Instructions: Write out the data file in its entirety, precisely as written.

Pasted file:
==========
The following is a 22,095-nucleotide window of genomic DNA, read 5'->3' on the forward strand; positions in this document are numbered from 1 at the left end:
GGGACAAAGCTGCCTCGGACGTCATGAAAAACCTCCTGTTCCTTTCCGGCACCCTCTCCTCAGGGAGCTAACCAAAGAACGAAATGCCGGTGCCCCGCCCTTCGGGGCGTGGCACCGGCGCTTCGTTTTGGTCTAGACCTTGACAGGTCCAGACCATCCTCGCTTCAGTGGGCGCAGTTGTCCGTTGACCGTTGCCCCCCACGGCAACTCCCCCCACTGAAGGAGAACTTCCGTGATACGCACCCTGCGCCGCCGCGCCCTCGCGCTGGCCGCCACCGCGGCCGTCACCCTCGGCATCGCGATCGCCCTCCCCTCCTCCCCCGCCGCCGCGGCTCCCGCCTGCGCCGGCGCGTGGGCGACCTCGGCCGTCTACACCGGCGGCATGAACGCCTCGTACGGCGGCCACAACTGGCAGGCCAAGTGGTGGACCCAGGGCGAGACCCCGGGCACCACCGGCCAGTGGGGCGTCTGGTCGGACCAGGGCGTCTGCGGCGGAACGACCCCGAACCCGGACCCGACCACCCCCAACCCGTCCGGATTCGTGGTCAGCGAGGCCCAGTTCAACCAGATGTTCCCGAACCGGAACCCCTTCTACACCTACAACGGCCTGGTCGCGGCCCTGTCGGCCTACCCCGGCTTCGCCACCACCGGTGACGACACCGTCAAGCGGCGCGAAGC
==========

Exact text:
The following is a 22,095-nucleotide window of genomic DNA, read 5'->3' on the forward strand; positions in this document are numbered from 1 at the left end:
GGGACAAAGCTGCCTCGGACGTCATGAAAAACCTCCTGTTCCTTTCCGGCACCCTCTCCTCAGGGAGCTAACCAAAGAACGAAATGCCGGTGCCCCGCCCTTCGGGGCGTGGCACCGGCGCTTCGTTTTGGTCTAGACCTTGACAGGTCCAGACCATCCTCGCTTCAGTGGGCGCAGTTGTCCGTTGACCGTTGCCCCCCACGGCAACTCCCCCCACTGAAGGAGAACTTCCGTGATACGCACCCTGCGCCGCCGCGCCCTCGCGCTGGCCGCCACCGCGGCCGTCACCCTCGGCATCGCGATCGCCCTCCCCTCCTCCCCCGCCGCCGCGGCTCCCGCCTGCGCCGGCGCGTGGGCGACCTCGGCCGTCTACACCGGCGGCATGAACGCCTCGTACGGCGGCCACAACTGGCAGGCCAAGTGGTGGACCCAGGGCGAGACCCCGGGCACCACCGGCCAGTGGGGCGTCTGGTCGGACCAGGGCGTCTGCGGCGGAACGACCCCGAACCCGGACCCGACCACCCCCAACCCGTCCGGATTCGTGGTCAGCGAGGCCCAGTTCAACCAGATGTTCCCGAACCGGAACCCCTTCTACACCTACAACGGCCTGGTCGCGGCCCTGTCGGCCTACCCCGGCTTCGCCACCACCGGTGACGACACCGTCAAGCGGCGCGAAGC